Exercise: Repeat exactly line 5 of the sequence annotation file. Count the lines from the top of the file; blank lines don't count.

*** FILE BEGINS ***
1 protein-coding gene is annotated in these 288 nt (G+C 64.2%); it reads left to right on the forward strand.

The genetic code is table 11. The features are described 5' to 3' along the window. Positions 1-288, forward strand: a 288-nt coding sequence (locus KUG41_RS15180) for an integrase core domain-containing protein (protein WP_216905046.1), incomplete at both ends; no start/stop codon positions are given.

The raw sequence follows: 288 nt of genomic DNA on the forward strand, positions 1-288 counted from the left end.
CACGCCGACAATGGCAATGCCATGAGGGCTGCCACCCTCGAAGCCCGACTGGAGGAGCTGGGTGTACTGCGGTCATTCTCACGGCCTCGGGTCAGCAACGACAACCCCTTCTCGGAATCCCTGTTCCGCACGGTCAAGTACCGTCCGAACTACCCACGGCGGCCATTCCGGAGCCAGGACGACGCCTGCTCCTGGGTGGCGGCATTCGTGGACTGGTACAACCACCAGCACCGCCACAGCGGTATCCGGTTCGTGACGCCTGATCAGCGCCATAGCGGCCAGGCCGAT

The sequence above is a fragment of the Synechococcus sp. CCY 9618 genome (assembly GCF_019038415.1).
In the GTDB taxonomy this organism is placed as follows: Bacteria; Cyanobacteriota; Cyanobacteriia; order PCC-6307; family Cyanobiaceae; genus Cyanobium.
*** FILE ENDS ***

The sequence above is a fragment of the Synechococcus sp. CCY 9618 genome (assembly GCF_019038415.1).